A strong manuscript will demonstrate the author's command of writing style in the academic genre of a research article.
Tardy and Swales (2008) characterized writing genres in the following way:
Written texts are known to have culturally preferred shapes that structure their overall organization and influence their internal patterning. These shaping forces, at both general and local levels, are neither incidental nor accidental; rather, they exist to provide orientations for both readers and writers. (p. 565)
Learning the language of the genre will contribute to the production of a technically sound, well-written manuscript.
In the case of an empirical research article, perhaps the most apparent feature is its standard structure, which follows some variation on the format of Introduction–Method–Results–Discussion.
Beyond this organizational frame, however, there are a number of major and more subtle features that characterize the empirical research article.
A good research article hinges on its coherence and organization. These aspects of the article are influenced by the ways in which the study evolves from the data.
Whereas a typical psychology research article will follow a standard framework of ordered sections, as noted above, a coherent article is not usually written in the order of these sections but instead develops from the data analyses.
As expressed by Bem (2004) in his chapter on the empirical research article,
There are two possible articles you can write: (a) the article you planned to write when you designed your study or (b) the article that makes the most sense now that you have seen the results. They are rarely the same, and the correct answer is (b). (p. 186)
Although the research paper should be guided outward from the hypotheses and resulting data, the paper should be guided by ideas and one's point of view. As stated by Sternberg (1988), "Facts are presented in service of ideas: to help elucidate, support, or refute these ideas. They provide a test against which the validity of ideas can be measured" (p. 4).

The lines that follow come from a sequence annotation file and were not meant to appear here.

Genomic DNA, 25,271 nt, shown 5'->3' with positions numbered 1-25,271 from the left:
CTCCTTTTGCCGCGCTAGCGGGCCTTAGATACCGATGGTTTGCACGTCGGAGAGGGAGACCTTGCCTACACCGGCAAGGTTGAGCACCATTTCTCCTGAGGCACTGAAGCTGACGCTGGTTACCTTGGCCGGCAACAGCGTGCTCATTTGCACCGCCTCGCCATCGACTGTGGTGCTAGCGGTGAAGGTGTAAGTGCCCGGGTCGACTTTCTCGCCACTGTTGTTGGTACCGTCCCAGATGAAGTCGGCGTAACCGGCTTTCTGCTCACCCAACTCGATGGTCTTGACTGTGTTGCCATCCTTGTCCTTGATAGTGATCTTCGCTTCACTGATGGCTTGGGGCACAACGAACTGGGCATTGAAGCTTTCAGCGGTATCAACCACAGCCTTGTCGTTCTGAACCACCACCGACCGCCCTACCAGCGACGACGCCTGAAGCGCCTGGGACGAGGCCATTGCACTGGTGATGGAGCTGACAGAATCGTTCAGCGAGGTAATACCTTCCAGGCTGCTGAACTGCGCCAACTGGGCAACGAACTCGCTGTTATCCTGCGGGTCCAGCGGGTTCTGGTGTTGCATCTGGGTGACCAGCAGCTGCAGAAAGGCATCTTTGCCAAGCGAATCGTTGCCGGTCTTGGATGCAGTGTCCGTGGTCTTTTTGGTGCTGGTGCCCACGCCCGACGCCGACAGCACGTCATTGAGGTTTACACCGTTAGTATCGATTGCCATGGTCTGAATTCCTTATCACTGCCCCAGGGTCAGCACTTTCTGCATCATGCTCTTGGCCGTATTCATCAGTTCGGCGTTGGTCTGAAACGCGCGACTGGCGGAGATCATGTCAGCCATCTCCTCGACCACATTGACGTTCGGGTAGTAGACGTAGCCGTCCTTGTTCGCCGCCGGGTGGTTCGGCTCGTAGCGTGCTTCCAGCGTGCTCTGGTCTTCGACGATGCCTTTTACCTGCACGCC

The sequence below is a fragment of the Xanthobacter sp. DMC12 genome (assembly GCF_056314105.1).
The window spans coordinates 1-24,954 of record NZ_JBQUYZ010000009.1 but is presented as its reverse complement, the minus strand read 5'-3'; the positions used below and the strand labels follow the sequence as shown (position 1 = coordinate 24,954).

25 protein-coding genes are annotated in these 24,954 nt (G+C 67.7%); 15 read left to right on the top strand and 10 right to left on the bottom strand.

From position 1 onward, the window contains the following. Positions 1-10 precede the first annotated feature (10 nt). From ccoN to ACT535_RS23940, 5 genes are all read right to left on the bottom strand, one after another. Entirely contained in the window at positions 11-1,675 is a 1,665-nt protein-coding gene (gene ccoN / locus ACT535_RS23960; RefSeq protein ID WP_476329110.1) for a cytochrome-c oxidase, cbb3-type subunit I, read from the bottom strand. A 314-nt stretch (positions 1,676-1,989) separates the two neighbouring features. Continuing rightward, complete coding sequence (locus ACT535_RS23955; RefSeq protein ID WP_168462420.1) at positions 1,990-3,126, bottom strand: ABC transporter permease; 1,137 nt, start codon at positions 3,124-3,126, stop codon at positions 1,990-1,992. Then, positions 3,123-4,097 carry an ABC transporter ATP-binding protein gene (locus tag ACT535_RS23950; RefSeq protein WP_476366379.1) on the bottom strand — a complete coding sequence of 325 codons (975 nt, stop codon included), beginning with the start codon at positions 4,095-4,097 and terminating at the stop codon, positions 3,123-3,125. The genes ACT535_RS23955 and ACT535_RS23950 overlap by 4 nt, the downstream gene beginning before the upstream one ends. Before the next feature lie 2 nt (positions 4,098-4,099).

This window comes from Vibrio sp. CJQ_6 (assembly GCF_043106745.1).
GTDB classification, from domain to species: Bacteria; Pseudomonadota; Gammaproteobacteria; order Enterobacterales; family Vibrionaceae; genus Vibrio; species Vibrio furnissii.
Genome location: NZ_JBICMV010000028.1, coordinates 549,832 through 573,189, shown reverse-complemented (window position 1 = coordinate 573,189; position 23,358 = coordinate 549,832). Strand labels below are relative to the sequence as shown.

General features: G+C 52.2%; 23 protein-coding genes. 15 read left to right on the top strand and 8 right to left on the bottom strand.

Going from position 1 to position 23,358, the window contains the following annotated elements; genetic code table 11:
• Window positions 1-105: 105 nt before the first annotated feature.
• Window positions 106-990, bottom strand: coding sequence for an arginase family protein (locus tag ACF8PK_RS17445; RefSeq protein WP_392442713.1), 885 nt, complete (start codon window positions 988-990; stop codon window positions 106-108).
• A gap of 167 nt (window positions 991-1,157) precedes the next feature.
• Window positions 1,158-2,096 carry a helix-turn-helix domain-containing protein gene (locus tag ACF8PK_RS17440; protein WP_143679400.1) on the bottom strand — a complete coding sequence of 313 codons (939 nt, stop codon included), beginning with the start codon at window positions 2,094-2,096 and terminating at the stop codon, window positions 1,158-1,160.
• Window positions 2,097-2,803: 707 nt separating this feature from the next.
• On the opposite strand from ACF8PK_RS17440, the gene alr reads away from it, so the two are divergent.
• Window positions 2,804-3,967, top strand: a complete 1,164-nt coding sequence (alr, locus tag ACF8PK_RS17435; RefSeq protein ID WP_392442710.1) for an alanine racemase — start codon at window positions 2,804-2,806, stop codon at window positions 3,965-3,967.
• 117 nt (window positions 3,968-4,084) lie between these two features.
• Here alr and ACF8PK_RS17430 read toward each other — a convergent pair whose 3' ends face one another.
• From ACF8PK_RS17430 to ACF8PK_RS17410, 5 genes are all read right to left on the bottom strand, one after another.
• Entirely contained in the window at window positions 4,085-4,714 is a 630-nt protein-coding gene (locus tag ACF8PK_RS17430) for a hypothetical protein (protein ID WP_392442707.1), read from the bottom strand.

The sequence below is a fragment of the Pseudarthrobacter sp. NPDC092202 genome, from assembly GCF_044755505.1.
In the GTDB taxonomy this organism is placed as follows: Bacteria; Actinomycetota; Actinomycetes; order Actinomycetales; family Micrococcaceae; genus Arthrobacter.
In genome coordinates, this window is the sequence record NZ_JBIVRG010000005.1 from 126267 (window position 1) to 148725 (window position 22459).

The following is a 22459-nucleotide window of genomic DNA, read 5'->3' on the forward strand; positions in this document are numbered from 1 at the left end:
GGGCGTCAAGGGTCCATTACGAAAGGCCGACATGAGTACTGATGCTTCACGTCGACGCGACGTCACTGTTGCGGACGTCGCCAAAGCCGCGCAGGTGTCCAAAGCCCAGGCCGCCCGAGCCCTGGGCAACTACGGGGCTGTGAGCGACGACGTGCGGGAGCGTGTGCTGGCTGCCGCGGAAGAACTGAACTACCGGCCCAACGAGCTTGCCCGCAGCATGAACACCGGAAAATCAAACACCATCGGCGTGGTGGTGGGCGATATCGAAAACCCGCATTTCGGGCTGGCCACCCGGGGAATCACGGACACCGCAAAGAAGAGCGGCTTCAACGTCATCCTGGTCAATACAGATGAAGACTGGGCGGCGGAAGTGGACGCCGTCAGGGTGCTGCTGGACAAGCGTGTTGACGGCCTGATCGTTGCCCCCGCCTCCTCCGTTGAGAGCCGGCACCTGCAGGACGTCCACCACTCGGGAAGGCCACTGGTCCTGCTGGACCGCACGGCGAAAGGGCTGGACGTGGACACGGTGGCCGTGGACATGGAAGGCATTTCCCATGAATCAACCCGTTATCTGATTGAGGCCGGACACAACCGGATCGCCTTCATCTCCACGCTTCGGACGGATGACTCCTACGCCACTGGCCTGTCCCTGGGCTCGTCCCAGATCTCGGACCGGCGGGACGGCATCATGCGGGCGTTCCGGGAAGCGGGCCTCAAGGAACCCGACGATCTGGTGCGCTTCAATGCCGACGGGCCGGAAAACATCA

Along these lines, an organizing principle of strong research papers is to convey central features first, followed by more peripheral or less important aspects (Bem, 2004).
Whereas selectivity in presentation is important, it is crucial to present facts objectively, both those that refute and those that support one's position. "Scientists demand that scientific reporting be scrupulously honest. Without such honesty, scientific communication would collapse" (Sternberg, 1988, p. 5).
Additional suggestions for writing accurate, clear, and concise research articles are provided in Chapter 3 of the Publication Manual, which discusses continuity and transitions, tone, precision, word choice, and grammatical principles. Another source of useful information is the APA Style website.
Topics Covered in this Section
- Deciding to Submit the Manuscript
- Adapting a Dissertation for Publication
- Brevity and Focus
- Evaluation of Analyses
- Interpretation of Results
- Writing Style
Beginning scholars will often choose to develop a journal article from a doctoral dissertation (or master's thesis) as an initial submission for publication.
In this section, we first provide some considerations regarding the status of the dissertation with regard to its potential for publication. We then offer suggestions for converting the dissertation into a publishable manuscript. Often this involves reducing a document of over 100 pages to perhaps one third its original length.
In particular, we highlight the following features most likely to distinguish the two types of documents: brevity, extent of literature review, data analyses, writing style, and interpretation of results.
Deciding to Submit the Manuscript
First, the writer will want to consider whether the study merits publication in a journal article—specifically whether the findings tell a compelling story or answer important questions and whether the research makes a novel contribution to the literature.
If the study is deemed worthy of publication, consideration should be given to such issues as whether all of the original research questions should be included in the present study and whether the results warrant additional experiments that could assist in answering the research questions more fully.
The author may also want to consider such factors as whether the current sample size provides sufficient power to merit publication and whether additional analyses might clarify ambiguous findings. Consultation with colleagues can help the author evaluate the status of the manuscript and its potential for publication as well as the selection of an appropriate journal to which to submit one's manuscript.
Adapting a Dissertation for Publication